Q2 2014 research by GlobalWebIndex found similar results. While just 14% of US mobile internet users ages 16 to 64 said they had accessed Snapchat in the past month, a far higher 42% of the teens in that group (16- to 19-year-olds) reported doing so.

And of course, when teens are taken out of the picture, the percentage drops even more: A September 2014 study by Raymond James found just 11% of US adult internet users actively used Snapchat.

Source: eMarketer

Stats of the Week

Written by: Jackie Mendez
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Every week we compile lots of interesting stats here at Fanscape and we try to share a lot of what we learn with you in these posts.

62% of Consumers Expect Live Chat to be Available on Mobile Devices

Sixty-two percent of consumers expect live chat to be available on mobile devices, and 82% would use it, according to a new study commissioned by Moxie Software. Seventy-five percent of survey respondents stated that they would prefer to use live online chat versus calling to speak with an agent.

According to the study, consumers’ growing preference for online chat provides companies an opportunity to enhance the customer journey and increase customer satisfaction, specifically on mobile devices. Seventy-two percent of respondents reported they were satisfied or very satisfied with their customer support experience when shopping online, but the level of satisfaction increases to 92% when live chat is used on a mobile device.

“Today, people have their mobile phones with them at all times and they are primarily using them to research information, message family and friends and engage with apps,” said Nikhil Govindaraj, VP of products, Moxie.

Additional insights from the study reveal the following trends:

  • Holiday shoppers expect superior service and live chat: consumers who plan to make purchases on mobile devices this holiday season expect top-notch service and support. Sixty percent of consumers abandon their online shopping carts and never make purchases from an online retailer again if they experience poor customer service.
  • Men shop often on mobile devices: Twice as many men than women surveyed make daily purchases online and are making more weekly purchases as well;
  • Millennial men are active online shoppers: Millennial men are becoming the new power shoppers, and those living in the Pacific region (California, Oregon, Washington, Hawaii and Alaska) are among the most active online shoppers in the nation.

Source: Chain Store Age

Stats of the Week

Written by: Jackie Mendez
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Every week we compile lots of interesting stats here at Fanscape and we try to share a lot of what we learn with you in these posts.

Facebook Hits 1 Billion Video Views per Day

Facebook on Monday said it has hit 1 billion video views per day as the social network ramps up efforts to rival YouTube as an online video powerhouse. To highlight popular content and promote sharing, Facebook will start showing the number of views a publicly posted video has gotten at the bottom of a post.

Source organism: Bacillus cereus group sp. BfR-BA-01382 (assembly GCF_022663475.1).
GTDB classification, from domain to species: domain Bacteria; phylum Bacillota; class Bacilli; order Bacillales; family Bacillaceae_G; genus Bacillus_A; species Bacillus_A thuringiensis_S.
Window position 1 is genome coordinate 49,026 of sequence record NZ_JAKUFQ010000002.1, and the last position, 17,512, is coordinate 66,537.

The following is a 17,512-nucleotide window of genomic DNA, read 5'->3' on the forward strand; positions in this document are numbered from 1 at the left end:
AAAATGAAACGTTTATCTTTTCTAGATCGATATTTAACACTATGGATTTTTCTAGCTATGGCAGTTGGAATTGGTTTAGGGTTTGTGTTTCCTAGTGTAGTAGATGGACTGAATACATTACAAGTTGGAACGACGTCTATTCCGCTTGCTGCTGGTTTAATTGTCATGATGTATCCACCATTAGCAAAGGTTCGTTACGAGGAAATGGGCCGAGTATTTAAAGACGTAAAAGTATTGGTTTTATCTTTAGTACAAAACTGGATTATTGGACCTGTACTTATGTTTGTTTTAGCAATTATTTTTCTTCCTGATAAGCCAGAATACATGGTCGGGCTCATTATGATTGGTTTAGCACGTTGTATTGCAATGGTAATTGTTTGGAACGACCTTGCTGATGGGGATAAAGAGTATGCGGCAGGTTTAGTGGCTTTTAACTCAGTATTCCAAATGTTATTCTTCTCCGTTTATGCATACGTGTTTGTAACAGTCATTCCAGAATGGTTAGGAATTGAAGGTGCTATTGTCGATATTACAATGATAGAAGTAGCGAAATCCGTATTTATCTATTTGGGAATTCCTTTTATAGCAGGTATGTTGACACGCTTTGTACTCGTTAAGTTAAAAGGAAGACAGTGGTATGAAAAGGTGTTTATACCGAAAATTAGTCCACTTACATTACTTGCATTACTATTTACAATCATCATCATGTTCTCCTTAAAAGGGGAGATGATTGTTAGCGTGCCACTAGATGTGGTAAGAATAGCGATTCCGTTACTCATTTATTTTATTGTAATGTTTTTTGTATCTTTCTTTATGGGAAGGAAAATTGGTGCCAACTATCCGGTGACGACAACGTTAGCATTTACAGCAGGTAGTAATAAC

From May to July, Facebook said video views have surged 50%, with more than 65% of the total taking place on mobile. That underscores the broader shift the social network has seen from desktop to mobile use in the last couple of years, with mobile now also accounting for the bulk (62%) of ad revenue.

After introducing auto-play video earlier this year, Facebook noted in a blog post today that the feature has led people to discover “significantly more content” as a result. And when advertisers designate video views as the objective of their campaigns, that step translates into up to a 60% decrease in cost-per-view for video ads, the company said.

“So in the coming weeks, we’ll extend the availability of videos that play automatically to more content from more brands in the U.S.,” stated a blog post today by Fidji Simo, a product management director at Facebook. She also confirmed that the company is testing a new feature in mobile suggesting additional related videos when someone finishes watching one.

A separate post also highlighted the addition of deeper video analytics tools in May, as well as the ability for video publishers to add a call-to-action, such as visiting a Web site or making a purchase, at the end of a video, to drive interaction and/or transactions.

During Facebook’s second-quarter conference call, COO Sheryl Sandberg said the social network was running about a dozen premium video ad campaigns, with the early data showing promising results. To enhance its video ad offering, Facebook in July acquired startup LiveRail, a platform that helps publishers such as MLB.com and A&E Networks to better target their video ads.

In terms of Web video audience, Facebook ranks second only to YouTube, but is still well behind. Its 103 million unique video viewers in the U.S. in July compared to 157 million for YouTube. Still, Facebook’s video audience has grown about 27% between May and July versus only about 5% for YouTube. When it comes to views, the Google-owned video hub was delivering 4 billion a day at the start of 2012, and that figure has likely grown significantly since then.

Source: MediaPost